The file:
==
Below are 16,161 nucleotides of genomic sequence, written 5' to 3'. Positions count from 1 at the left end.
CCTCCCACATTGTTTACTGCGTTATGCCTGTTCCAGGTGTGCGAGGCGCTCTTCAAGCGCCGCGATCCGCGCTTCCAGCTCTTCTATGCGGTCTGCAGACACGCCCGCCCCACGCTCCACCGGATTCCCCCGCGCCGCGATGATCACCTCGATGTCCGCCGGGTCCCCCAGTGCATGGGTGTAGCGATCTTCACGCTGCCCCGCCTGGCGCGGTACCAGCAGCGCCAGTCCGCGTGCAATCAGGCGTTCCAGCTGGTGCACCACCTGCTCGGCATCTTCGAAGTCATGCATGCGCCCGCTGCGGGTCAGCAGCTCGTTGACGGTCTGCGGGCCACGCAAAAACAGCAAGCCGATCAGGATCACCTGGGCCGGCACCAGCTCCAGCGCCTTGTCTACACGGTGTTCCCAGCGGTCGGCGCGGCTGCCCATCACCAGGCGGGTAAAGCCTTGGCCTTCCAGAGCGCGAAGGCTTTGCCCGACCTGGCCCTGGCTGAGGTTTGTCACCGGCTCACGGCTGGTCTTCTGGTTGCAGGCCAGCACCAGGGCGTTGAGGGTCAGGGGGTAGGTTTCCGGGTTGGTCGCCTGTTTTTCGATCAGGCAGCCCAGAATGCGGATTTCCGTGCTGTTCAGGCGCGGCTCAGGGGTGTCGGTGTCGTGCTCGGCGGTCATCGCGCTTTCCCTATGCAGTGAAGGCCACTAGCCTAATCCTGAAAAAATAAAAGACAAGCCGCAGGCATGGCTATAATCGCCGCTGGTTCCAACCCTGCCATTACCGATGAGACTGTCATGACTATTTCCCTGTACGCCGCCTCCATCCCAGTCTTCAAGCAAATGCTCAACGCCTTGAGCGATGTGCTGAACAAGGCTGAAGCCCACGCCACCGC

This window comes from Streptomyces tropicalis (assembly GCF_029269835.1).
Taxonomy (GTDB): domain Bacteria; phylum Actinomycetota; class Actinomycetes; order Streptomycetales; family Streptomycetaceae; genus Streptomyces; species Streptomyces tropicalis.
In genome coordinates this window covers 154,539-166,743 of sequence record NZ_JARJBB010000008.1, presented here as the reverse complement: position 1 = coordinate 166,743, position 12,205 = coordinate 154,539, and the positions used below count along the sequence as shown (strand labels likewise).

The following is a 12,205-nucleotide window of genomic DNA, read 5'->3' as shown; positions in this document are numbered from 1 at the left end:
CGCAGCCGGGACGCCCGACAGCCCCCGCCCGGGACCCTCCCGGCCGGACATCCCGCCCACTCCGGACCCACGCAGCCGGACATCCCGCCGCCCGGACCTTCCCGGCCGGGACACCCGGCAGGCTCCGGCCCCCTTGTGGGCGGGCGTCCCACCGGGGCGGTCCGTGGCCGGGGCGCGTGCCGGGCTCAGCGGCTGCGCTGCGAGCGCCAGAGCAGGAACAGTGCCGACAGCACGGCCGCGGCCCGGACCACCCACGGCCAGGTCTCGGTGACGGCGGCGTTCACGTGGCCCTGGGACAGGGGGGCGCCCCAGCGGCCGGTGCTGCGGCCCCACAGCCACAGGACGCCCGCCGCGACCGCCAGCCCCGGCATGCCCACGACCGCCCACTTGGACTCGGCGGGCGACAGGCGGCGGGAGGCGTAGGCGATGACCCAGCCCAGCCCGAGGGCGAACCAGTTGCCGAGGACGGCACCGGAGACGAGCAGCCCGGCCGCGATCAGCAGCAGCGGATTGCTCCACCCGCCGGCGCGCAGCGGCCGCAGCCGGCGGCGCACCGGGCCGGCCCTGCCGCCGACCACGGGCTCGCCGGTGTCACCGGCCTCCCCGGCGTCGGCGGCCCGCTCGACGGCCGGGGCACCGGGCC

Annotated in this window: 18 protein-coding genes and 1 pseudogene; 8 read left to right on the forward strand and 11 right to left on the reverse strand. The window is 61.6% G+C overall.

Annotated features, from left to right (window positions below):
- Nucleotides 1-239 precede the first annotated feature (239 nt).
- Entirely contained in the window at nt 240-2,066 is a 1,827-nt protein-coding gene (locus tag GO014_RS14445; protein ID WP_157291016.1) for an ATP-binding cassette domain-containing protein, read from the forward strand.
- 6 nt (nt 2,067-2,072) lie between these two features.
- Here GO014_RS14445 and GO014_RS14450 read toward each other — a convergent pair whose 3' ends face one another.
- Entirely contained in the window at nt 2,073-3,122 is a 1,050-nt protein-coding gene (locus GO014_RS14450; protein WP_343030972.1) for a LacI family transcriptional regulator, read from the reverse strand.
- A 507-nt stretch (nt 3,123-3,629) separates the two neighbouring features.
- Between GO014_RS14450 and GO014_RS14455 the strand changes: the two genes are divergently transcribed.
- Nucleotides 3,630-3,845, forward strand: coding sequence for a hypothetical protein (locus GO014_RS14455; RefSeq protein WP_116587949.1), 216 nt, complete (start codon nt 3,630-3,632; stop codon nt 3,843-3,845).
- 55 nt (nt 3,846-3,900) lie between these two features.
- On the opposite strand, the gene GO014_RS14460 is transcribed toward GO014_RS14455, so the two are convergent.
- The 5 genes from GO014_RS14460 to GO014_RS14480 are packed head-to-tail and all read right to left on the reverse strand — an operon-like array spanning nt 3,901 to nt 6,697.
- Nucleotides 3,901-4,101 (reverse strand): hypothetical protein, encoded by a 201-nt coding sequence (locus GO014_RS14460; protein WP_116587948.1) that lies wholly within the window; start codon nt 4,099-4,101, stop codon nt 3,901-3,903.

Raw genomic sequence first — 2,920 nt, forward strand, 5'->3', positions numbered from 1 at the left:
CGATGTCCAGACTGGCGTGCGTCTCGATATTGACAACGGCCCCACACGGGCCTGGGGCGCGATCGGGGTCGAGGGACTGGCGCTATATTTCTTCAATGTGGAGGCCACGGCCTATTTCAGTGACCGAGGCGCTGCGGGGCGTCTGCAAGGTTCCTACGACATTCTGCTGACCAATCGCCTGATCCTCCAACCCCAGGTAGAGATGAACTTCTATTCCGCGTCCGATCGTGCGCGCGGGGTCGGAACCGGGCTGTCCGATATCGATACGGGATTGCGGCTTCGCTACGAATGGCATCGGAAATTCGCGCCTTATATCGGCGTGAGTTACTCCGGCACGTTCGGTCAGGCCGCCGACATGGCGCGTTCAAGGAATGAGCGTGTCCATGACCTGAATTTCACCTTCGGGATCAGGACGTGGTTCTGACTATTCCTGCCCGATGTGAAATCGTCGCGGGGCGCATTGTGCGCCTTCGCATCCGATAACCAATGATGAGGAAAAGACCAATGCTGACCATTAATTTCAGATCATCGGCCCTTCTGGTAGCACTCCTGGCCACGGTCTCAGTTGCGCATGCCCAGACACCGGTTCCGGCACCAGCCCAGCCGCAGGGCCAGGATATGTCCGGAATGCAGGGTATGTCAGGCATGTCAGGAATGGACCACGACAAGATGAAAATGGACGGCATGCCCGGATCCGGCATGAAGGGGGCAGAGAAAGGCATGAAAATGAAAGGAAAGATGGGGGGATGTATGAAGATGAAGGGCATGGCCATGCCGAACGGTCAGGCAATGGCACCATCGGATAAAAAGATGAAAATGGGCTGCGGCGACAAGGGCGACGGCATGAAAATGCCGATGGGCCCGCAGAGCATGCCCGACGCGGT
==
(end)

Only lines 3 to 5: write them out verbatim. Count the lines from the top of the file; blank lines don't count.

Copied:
This window comes from Streptomyces tropicalis (assembly GCF_029269835.1).
Taxonomy (GTDB): domain Bacteria; phylum Actinomycetota; class Actinomycetes; order Streptomycetales; family Streptomycetaceae; genus Streptomyces; species Streptomyces tropicalis.
In genome coordinates this window covers 154,539-166,743 of sequence record NZ_JARJBB010000008.1, presented here as the reverse complement: position 1 = coordinate 166,743, position 12,205 = coordinate 154,539, and the positions used below count along the sequence as shown (strand labels likewise).